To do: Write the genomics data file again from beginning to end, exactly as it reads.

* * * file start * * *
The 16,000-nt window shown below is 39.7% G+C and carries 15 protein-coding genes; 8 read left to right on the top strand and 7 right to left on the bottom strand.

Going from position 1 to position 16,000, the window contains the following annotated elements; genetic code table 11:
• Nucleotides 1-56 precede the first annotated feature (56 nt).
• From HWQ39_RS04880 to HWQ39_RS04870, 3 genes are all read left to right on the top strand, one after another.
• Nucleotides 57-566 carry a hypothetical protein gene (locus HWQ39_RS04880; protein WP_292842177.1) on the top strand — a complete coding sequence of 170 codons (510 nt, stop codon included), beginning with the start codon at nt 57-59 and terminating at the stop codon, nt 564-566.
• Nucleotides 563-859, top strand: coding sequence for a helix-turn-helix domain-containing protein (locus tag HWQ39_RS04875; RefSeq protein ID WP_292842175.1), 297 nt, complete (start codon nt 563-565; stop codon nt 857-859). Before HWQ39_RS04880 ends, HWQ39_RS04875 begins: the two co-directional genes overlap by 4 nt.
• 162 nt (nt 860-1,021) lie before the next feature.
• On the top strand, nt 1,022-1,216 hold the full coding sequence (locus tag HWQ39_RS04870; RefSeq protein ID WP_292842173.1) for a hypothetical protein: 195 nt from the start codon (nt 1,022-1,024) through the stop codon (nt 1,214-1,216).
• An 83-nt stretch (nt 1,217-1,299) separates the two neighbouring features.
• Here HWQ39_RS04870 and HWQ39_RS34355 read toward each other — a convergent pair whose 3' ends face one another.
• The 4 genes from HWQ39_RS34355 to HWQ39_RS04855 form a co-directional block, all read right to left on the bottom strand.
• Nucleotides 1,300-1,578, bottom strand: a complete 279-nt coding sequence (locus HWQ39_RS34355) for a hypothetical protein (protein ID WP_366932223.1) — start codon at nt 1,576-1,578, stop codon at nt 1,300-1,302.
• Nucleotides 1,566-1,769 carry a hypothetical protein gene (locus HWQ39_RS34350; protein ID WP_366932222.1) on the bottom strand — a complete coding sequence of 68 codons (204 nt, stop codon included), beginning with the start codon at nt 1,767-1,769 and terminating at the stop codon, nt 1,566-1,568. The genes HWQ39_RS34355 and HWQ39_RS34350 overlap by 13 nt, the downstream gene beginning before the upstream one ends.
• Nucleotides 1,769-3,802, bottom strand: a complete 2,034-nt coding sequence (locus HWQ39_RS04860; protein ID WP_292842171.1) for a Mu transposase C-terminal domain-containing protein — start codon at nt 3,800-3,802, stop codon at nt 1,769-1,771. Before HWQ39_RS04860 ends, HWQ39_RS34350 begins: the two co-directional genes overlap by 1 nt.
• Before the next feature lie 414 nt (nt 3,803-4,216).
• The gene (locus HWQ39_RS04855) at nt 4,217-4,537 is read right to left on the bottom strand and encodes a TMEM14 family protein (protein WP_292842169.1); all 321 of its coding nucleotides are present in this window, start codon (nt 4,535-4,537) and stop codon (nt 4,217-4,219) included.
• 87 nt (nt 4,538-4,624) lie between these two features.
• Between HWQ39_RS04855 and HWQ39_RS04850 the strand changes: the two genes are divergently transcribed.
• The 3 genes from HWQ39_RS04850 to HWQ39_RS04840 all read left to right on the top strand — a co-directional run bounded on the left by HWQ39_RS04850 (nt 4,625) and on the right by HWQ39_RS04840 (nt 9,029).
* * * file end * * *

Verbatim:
The 16,000-nt window shown below is 39.7% G+C and carries 15 protein-coding genes; 8 read left to right on the top strand and 7 right to left on the bottom strand.

Going from position 1 to position 16,000, the window contains the following annotated elements; genetic code table 11:
• Nucleotides 1-56 precede the first annotated feature (56 nt).
• From HWQ39_RS04880 to HWQ39_RS04870, 3 genes are all read left to right on the top strand, one after another.
• Nucleotides 57-566 carry a hypothetical protein gene (locus HWQ39_RS04880; protein WP_292842177.1) on the top strand — a complete coding sequence of 170 codons (510 nt, stop codon included), beginning with the start codon at nt 57-59 and terminating at the stop codon, nt 564-566.
• Nucleotides 563-859, top strand: coding sequence for a helix-turn-helix domain-containing protein (locus tag HWQ39_RS04875; RefSeq protein ID WP_292842175.1), 297 nt, complete (start codon nt 563-565; stop codon nt 857-859). Before HWQ39_RS04880 ends, HWQ39_RS04875 begins: the two co-directional genes overlap by 4 nt.
• 162 nt (nt 860-1,021) lie before the next feature.
• On the top strand, nt 1,022-1,216 hold the full coding sequence (locus tag HWQ39_RS04870; RefSeq protein ID WP_292842173.1) for a hypothetical protein: 195 nt from the start codon (nt 1,022-1,024) through the stop codon (nt 1,214-1,216).
• An 83-nt stretch (nt 1,217-1,299) separates the two neighbouring features.
• Here HWQ39_RS04870 and HWQ39_RS34355 read toward each other — a convergent pair whose 3' ends face one another.
• The 4 genes from HWQ39_RS34355 to HWQ39_RS04855 form a co-directional block, all read right to left on the bottom strand.
• Nucleotides 1,300-1,578, bottom strand: a complete 279-nt coding sequence (locus HWQ39_RS34355) for a hypothetical protein (protein ID WP_366932223.1) — start codon at nt 1,576-1,578, stop codon at nt 1,300-1,302.
• Nucleotides 1,566-1,769 carry a hypothetical protein gene (locus HWQ39_RS34350; protein ID WP_366932222.1) on the bottom strand — a complete coding sequence of 68 codons (204 nt, stop codon included), beginning with the start codon at nt 1,767-1,769 and terminating at the stop codon, nt 1,566-1,568. The genes HWQ39_RS34355 and HWQ39_RS34350 overlap by 13 nt, the downstream gene beginning before the upstream one ends.
• Nucleotides 1,769-3,802, bottom strand: a complete 2,034-nt coding sequence (locus HWQ39_RS04860; protein ID WP_292842171.1) for a Mu transposase C-terminal domain-containing protein — start codon at nt 3,800-3,802, stop codon at nt 1,769-1,771. Before HWQ39_RS04860 ends, HWQ39_RS34350 begins: the two co-directional genes overlap by 1 nt.
• Before the next feature lie 414 nt (nt 3,803-4,216).
• The gene (locus HWQ39_RS04855) at nt 4,217-4,537 is read right to left on the bottom strand and encodes a TMEM14 family protein (protein WP_292842169.1); all 321 of its coding nucleotides are present in this window, start codon (nt 4,535-4,537) and stop codon (nt 4,217-4,219) included.
• 87 nt (nt 4,538-4,624) lie between these two features.
• Between HWQ39_RS04855 and HWQ39_RS04850 the strand changes: the two genes are divergently transcribed.
• The 3 genes from HWQ39_RS04850 to HWQ39_RS04840 all read left to right on the top strand — a co-directional run bounded on the left by HWQ39_RS04850 (nt 4,625) and on the right by HWQ39_RS04840 (nt 9,029).